Explaining the Panama Papers; or, Why does a dog lick himself?

The only truly surprising thing about the Panama Papers leak is that there is no surprise in them: Didn’t we learn exactly what we expected to learn from them? Yet, it’s one thing to know about offshore bank accounts in general, and another to see concrete proof. It’s like knowing that one’s partner is fooling around on you—one can accept the abstract knowledge of it, but pain arises when one learns the steamy details. And when one gets pictures of what they were doing.… So now, with the Panama Papers, we are saddled with some of the dirty pictures of financial pornography of the world’s rich, and we can no longer pretend that we don’t know.

Back in 1843, the young Karl Marx claimed that the German ancien regime “only imagines that it believes in itself and demands that the world should imagine the same thing.” In such a situation, to put shame on those in power becomes a weapon itself. Or, as Marx goes on, “the actual pressure must be made more pressing by adding to it consciousness of pressure, the shame must be made more shameful by publicizing it.”

This is our situation today: We are facing the shameless cynicism of the existing global order, whose agents only imagine that they believe in their ideas of democracy, human rights, etc., and through moves like WikiLeaks and the Panama Papers disclosures, the shame—our shame for tolerating such power over us—is made more shameful by publicizing it.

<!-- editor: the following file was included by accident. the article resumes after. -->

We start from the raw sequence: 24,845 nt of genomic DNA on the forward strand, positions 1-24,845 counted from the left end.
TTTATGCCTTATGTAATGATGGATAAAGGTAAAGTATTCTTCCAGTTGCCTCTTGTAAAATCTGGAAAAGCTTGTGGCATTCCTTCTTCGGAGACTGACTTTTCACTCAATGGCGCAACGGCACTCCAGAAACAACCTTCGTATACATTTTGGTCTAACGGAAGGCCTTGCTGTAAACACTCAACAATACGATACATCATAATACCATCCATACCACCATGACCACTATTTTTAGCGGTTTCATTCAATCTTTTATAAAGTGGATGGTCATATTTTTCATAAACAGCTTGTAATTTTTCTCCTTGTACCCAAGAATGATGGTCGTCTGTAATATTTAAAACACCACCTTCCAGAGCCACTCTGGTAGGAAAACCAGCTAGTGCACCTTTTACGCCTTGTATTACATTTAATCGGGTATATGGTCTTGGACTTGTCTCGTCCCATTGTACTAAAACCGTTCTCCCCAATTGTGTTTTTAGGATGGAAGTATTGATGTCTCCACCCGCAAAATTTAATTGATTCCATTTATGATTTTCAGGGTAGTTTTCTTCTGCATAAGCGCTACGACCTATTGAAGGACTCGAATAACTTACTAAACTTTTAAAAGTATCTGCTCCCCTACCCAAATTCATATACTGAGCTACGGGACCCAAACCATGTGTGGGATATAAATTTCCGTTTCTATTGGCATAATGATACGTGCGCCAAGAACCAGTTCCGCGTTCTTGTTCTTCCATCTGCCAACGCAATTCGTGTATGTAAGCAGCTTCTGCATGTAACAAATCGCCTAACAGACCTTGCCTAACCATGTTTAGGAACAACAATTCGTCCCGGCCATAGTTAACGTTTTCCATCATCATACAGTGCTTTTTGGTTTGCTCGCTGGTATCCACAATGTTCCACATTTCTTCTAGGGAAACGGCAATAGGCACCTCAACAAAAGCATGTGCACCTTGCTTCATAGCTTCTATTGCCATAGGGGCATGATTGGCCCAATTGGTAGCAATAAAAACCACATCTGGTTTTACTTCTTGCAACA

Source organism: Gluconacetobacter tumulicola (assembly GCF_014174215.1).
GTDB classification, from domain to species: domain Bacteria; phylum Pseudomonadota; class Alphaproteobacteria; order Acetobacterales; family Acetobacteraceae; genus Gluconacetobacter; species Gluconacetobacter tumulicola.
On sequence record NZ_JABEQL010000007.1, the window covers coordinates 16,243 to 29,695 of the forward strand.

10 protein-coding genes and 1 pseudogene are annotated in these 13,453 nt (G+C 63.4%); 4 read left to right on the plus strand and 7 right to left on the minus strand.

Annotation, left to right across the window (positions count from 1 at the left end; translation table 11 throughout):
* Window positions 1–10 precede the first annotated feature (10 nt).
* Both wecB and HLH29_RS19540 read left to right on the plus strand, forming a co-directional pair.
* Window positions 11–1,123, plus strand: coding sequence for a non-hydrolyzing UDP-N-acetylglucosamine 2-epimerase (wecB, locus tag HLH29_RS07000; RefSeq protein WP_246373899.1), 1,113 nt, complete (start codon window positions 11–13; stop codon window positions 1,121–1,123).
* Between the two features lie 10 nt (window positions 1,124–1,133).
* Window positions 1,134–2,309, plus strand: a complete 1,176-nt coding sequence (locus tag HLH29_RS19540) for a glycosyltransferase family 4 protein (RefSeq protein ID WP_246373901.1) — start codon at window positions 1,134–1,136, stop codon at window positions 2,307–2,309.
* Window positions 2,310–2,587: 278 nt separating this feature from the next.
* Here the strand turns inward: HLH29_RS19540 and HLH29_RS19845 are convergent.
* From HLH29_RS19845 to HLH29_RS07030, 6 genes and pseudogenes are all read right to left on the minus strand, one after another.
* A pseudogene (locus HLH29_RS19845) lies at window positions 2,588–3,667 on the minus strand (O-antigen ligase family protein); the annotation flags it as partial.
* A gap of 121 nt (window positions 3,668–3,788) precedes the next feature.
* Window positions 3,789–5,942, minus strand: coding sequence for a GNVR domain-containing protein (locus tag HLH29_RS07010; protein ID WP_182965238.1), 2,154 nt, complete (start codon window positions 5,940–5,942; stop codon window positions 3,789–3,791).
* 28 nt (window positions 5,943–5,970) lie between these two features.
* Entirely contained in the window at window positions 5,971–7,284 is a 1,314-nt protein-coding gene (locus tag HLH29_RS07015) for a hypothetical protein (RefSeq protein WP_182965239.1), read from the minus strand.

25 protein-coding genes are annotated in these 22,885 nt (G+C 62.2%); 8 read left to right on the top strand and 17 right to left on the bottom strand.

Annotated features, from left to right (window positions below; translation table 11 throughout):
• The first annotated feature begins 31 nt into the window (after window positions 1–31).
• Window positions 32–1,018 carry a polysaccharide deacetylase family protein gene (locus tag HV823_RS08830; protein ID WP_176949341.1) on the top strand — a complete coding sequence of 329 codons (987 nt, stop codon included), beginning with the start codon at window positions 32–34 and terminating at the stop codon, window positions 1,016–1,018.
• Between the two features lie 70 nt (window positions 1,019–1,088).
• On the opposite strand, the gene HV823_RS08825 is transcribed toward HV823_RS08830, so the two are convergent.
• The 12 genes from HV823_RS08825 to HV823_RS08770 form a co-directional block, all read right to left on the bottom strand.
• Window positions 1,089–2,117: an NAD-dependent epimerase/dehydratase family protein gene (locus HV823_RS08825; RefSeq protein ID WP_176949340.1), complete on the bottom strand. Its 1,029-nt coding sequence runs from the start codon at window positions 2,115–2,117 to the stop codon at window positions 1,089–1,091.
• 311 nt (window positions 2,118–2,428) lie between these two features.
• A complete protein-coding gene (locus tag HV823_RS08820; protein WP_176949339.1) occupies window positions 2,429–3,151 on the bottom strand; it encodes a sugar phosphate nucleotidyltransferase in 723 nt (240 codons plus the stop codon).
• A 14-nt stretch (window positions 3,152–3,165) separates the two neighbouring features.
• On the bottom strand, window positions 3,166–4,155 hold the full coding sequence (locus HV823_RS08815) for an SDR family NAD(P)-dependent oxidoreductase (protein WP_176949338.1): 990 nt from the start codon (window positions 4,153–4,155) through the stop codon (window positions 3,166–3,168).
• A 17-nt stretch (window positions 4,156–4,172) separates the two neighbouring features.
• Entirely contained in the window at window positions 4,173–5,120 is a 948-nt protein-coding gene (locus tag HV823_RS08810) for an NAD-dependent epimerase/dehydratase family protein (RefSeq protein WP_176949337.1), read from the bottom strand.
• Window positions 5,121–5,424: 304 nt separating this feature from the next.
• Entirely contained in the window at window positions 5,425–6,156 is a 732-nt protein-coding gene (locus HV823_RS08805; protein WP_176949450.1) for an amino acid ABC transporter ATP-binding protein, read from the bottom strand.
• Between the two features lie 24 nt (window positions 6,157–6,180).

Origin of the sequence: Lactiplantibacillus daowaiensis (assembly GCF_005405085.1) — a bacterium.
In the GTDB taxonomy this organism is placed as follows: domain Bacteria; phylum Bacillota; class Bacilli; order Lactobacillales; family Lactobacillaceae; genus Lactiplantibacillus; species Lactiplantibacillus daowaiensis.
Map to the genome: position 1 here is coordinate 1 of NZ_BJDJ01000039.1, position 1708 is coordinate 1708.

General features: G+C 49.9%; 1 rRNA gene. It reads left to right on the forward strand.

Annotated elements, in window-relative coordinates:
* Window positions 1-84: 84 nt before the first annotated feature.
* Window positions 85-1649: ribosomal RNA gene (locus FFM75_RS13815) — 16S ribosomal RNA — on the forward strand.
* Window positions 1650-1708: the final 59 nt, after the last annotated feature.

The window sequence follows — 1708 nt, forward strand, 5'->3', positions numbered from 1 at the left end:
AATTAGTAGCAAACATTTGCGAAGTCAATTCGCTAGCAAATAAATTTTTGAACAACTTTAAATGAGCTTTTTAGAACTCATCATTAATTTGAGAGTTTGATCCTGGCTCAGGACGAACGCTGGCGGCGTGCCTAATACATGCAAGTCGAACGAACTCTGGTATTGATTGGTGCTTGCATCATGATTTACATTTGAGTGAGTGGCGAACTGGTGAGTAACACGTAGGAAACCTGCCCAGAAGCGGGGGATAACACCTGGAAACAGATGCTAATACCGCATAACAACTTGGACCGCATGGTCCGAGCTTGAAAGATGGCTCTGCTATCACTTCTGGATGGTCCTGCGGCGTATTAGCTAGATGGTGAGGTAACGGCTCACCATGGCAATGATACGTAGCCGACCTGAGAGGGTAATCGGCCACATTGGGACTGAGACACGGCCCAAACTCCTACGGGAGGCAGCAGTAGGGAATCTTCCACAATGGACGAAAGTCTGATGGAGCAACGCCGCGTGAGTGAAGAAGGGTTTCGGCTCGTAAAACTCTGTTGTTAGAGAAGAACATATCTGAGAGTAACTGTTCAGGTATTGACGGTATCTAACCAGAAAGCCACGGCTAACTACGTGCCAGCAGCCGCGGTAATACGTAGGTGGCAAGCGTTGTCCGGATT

A quick look at the Panama Papers reveals a standout positive feature and a standout negative feature. The positive one is the all-embracing solidarity of the participants: In the shadowy world of global capital, we are all brothers. The Western developed world is there, including the uncorrupted Scandinavians, and they shake hands with Vladimir Putin. And Chinese President Xi, Iran and North Korea are also there. Muslims and Jews exchange friendly winks—it is a true kingdom of multiculturalism where all are equal and all different. The negative feature: the hard-hitting absence of the United States, which lends some credence to the Russian and Chinese claim that particular political interests were involved in the inquiry.

[Extract. Appeared in Newsweek, on February 16th, 2016. (full text).]

Slavoj Žižek

Slavoj Žižek is a Slovenian philosopher and psychoanalyst, and a senior researcher at the Institute for Humanities, Birkbeck College, University of London. He has also been a visiting professor at more than 10 universities around the world. Žižek is the author of many books; his latest are Against the Double Blackmail and Disparities.

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